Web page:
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Hi i have question related to Java inner classes.

Is there a way to access top level class A from top level class Main that define inner class A?

Below is sample code demonstrating the problem:

class A {   // Outer Class A
  { 
    System.out.println("A outer");
  }
}

class B {   // Outer Class B
  { 
    System.out.println("B outer"); 
  }
}

public class Main { 
  class A {  // Inner Class A
    {
      System.out.println("A inner");
    }
  }

  public void newA() {      
    class A {   // Local Class A
      { 
        System.out.println("A local");
      }
    }
    new A();
  }

  public static void main(String[] args) {
    new Main().newA();  // prints "A local"
    new Main().new A(); // prints "A inner"
    //new A();    // compiler error: No enclosing instance of type Main is Accessible.
    new B();      // but this works and prints "B outer" 
  }
}
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1  
Try not to re-use class names even between packages. It is likely to lead to confusion. –  Peter Lawrey May 5 '11 at 13:04

6 Answers 6

up vote 9 down vote accepted

Use the fully qualified class name:

new com.mypackage.A();
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If your classes are in packages, I'd expect that to be the simplest way of achieving this. I don't believe there's any equivalent of the C# global:: for Java, to force this sort of thing.

Ultimately though, I'd just try to change the class names to avoid the problem happening in the first place. That's usually a better approach than using workarounds.

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You should provide different package names for your two As so that they are clearly different types, then you can reference them by their full names.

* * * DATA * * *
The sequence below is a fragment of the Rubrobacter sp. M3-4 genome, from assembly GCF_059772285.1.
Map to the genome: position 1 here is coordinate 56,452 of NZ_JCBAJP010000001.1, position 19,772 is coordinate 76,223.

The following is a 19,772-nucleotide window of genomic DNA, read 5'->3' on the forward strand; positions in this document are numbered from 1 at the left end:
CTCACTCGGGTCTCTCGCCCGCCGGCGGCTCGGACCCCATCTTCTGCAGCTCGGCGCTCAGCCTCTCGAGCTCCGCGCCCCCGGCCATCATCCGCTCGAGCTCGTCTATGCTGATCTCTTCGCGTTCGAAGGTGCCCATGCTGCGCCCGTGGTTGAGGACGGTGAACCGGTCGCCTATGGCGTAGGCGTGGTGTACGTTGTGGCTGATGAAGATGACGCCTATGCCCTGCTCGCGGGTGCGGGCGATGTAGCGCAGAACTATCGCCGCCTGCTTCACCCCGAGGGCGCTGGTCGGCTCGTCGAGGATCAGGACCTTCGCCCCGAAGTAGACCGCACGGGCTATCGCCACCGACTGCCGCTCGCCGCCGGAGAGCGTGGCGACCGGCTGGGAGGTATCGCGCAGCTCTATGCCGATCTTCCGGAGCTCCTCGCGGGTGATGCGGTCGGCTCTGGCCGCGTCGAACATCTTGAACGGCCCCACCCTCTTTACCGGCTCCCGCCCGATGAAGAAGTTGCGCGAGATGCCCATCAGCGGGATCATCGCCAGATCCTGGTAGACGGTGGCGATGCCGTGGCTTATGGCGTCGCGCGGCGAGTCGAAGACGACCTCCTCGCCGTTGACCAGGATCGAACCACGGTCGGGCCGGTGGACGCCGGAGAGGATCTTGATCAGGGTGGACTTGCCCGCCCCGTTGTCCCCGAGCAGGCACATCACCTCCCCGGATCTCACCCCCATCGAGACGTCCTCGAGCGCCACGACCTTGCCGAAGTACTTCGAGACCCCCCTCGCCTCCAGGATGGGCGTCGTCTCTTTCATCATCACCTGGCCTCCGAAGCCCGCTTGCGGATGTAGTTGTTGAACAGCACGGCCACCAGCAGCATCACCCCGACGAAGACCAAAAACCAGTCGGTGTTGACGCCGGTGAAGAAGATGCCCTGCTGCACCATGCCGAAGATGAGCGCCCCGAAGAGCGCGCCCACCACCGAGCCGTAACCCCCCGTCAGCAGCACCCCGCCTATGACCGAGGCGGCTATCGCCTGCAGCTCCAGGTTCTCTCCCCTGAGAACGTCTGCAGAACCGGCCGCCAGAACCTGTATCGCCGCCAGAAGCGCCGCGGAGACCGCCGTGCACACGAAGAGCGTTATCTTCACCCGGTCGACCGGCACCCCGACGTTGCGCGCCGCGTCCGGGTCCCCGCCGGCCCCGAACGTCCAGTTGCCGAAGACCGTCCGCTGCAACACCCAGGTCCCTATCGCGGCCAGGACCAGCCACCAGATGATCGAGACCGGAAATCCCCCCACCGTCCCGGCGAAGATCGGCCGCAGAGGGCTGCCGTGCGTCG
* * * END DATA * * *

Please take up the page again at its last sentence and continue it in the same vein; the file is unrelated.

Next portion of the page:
For example:

my.package.for.toplevel.A outerA = new my.package.for.toplevel.A(); // prints "A outer"
                                                                    // if this is the
                                                                    // package

Or even better, use two different names for two distinct classes.

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The name of the inner class is said to shadow the name of the top-level class. The top-level class cannot be referenced by its simple name in the scope of the inner class; the top-level class can only be referenced via a qualified name.

If the top-level class is in the default package (in which case its canonical name is the same as its simple name), you can still access it via reflection.

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"If the top-level class is in the default package (in which case its canonical name is the same as its simple name), you can still access it via reflection." Can you show a quick example? –  Trevor Dixon Sep 12 '12 at 22:30
1  
@TrevorDixon: You can access the class object of the top-level class via java.lang.Class.forName(String), or via any other method that requires the binary name or a fully qualified name of the class. For example, given class Name { class Name { /* reference outer class here */ } }, the Class object of the type-level type can be obtained via Class.forName("Name"). –  Nathan Ryan Sep 14 '12 at 12:41

Yep, just use packages or avoid naming them the same from the beginning. I wonder what's your reason to name them the same anyway?

To explain your error, it comes from the fact that it tries to access the inner A, but since that class is not declared as static and there's no Main instance available, it can't create a non-static inner A that requires a reference to parent Main instance.

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1  
Thanks i forgot about the the fully qualified class name trick. The question was rather theoretical related to SCJP topics (not a real problem). I try to not use such weird constructs :) –  bary May 5 '11 at 13:17

Assumed the classes are in the default package. To resolve naming conflict in this case needs either rename the conflicting classes or use the named package. Then use FQCN to resolve the issue.

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